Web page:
Fable 2 Game Review

Peter Molyneux really needs to stop talking.

He seems to have this habit of talking so much, and so grandly, about his games that by the time the thing finally comes out, you’re pretty much expecting the next best thing in open-world game play since Oblivion. And, unfortunately, the end product does not always seem to live up to his vast, possible unachievable, promises.

Don’t get me wrong, Fable 2 is a fantastic game, in its own way; starting off as a somewhat scrawny young hero, sent off on a quest to save the world from a despot that killed your beloved sibling, (seriously, how can one top ‘revenge fallen family member?’) you will encounter many a foe in your travels. Learning new skills, and growing in strength, you will eventually become a tall, heavily muscled doomsday demon… or maybe a really overweight, cheerful brawler… maybe a tall, dark and handsome stranger with a rapier.

The point is, by the time your character has developed, following your stratagem in battle and in social interactions with the villagers, he’s become a representation of the course his life has taken. Bountiful selections of clothing, hair and facial hair styles allow further customizations, as does face or body tattoos.

The battles are crisp and quick, with some strategy in each conflict. With ranged bows and guns, melee swords or hammers, and a satisfying system of magic, you will soon be capable of mowing your way through your enemies, sending them flying in all directions with a swing of your axe or a fire from your blunderbuss. The economic system is also designed to allow you to own and rent out property, which means that if you play your cards right you can eventually become very wealthy, a wealth earned by more than just hitting something with a sword.

The story is quite enjoyable, with fair voice acting (one of the characters is voiced by a Firefly alumnus, which caused me no small amount of joy,) and there are a few side-quests to keep you occupied in between the main story plot. As the game takes place in two distinctive time frames, (three if you count the tutorial/introductory sequence,) the decisions you make and the quests you choose to fulfill will influence the world you’ll find upon your return.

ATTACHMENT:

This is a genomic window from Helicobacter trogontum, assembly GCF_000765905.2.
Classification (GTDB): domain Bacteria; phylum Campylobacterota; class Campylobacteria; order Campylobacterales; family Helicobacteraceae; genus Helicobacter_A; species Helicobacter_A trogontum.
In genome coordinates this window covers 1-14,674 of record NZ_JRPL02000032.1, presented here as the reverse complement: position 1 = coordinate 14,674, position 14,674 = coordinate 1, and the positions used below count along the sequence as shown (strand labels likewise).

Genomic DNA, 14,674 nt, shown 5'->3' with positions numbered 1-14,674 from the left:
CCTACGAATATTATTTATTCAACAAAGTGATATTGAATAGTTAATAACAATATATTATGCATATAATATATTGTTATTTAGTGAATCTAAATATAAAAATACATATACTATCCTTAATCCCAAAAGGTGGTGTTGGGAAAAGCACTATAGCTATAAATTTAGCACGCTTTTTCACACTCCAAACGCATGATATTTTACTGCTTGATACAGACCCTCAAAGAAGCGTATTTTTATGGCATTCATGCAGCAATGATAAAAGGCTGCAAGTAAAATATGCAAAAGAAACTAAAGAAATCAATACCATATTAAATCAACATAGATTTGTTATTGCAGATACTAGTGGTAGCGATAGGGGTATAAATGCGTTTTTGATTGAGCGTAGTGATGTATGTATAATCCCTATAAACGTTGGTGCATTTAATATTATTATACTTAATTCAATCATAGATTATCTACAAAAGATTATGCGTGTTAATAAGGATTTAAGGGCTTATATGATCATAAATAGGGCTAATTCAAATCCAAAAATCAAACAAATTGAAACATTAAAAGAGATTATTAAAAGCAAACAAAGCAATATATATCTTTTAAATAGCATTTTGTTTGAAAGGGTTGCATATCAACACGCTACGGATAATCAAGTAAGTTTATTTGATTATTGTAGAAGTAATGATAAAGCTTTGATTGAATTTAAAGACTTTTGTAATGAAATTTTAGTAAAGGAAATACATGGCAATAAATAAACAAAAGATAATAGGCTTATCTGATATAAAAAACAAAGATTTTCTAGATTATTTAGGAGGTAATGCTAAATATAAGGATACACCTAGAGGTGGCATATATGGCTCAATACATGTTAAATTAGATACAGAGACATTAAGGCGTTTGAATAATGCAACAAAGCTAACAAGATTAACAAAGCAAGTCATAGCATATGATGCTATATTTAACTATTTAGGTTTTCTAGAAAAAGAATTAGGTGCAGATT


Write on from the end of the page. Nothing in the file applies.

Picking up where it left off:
Many side activities, such as the quasi-frustrating hunts for the stone gargoyle heads that joyfully hurl insults your way, getting past the Demon Doors you encounter on your travels, and finding people to be sacrificed in a variety of interesting methods, (anywhere from impalement to sex change,) will further expand the amount of time you can spend on this game. Some of the smaller quests are tied to pieces of property, and as such you won’t be able to complete the quest until you actually own said property.

Now that we’ve got that out of the way, the problem; it’s not really open-world. At least, not as much as the hype might have led some to believe.

The game advertises that you can go off the path to explore. This is great, except when you do leave the path, most of your journeys will take you to an impassable stone ledge or natural wall that you can’t actually get by. Occasionally you might find a cave with a Silver Key, (another ancillary activity,) or some interesting piece of random architecture, but for the most part it’s not quite as expansive as one could hope. Some of the areas are downright linear, with only ten or fifteen feet of clear space surrounding one narrow path.

This game is still worth purchasing, though; the qualities it does possess are more than enough to redeem Molyneux’s over-exaggerations. If you’re expecting Elder Scrolls V, however, this may not be the game you’re looking for.


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